To do this, look on your TV’s back or side and find its input/output section. Once you have found this, take note of your TV’s audio output options.

If you are unsure what you’re looking at, go online and find the owner’s manual for your TV. It will likely have a labeled diagram telling you the TV’s options for audio output.

Check out the three TVs in my house, and you will notice that…

The first one has options for optical as well as RCA audio output. 

Back Of The First TV Set

The second one has options for 3.5mm and RCA audio output.

Back Of The Second TV Set

The third TV has no audio output options at all. 

Back Of The Third TV Set

This shows that connecting studio monitors to your TV is a case-by-case issue, and you should pay attention to ensure you get the right cables. 

Step Two – Find Your Studio Monitors/Audio Interface’s Inputs

Next, check out your studio monitors or audio interface and see their input options. 

For example, my studio monitors have a combo jack input, which means they can accept ¼” TRS and XLR cable connections.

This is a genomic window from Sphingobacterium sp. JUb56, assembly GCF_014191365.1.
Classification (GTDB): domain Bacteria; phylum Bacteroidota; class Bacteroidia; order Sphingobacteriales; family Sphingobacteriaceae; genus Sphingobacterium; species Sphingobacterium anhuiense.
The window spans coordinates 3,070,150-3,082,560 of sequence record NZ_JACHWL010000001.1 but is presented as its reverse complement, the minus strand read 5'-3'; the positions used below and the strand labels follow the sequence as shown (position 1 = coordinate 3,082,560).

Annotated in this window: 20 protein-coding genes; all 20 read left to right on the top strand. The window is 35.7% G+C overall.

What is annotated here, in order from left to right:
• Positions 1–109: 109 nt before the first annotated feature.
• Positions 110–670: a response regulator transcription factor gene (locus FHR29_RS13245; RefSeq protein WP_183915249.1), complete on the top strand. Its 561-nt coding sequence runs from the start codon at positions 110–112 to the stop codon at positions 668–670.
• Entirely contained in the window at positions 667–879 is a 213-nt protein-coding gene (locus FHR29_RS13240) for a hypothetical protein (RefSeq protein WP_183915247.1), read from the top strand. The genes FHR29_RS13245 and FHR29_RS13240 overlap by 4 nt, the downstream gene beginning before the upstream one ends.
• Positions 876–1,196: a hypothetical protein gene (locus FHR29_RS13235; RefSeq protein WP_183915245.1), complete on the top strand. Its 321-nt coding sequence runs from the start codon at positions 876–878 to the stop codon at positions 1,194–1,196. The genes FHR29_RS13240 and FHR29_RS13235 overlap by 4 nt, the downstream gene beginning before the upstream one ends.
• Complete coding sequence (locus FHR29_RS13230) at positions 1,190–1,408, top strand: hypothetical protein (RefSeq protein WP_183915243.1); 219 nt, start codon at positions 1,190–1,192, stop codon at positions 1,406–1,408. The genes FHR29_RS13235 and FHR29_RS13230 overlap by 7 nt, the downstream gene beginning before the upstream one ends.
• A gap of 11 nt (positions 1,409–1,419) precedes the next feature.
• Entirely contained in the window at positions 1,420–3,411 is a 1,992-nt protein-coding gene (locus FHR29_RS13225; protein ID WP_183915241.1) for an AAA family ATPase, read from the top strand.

An XLRJack Combo Input On Studio Monitors

Again, refer to your owner’s manual if you need help figuring this out.

Now that we know our various connection options for our studio monitors and TV, we can move on and figure out how to connect them.

Step Three – Figure Out and Purchase The Required Cable

It’s time to determine what cable you need to connect your studio monitors to your TV.

For example, if you want to use your TV’s 3.5mm/AUX output port and connect it to the XLR inputs on your studio monitors, you could use a 3.5mm TRS to dual XLR cable.

Or you could use your TV’s RCA outputs and connect to your studio monitors’ ¼” inputs if you go with an RCA to dual 1/4″ TS cable.

What if your TV only has optical outputs? Then you might need to buy something like this that will allow you to turn your optical audio signal into an RCA/¼” audio signal. The other option would be to use your audio interface (if it has an optical audio input).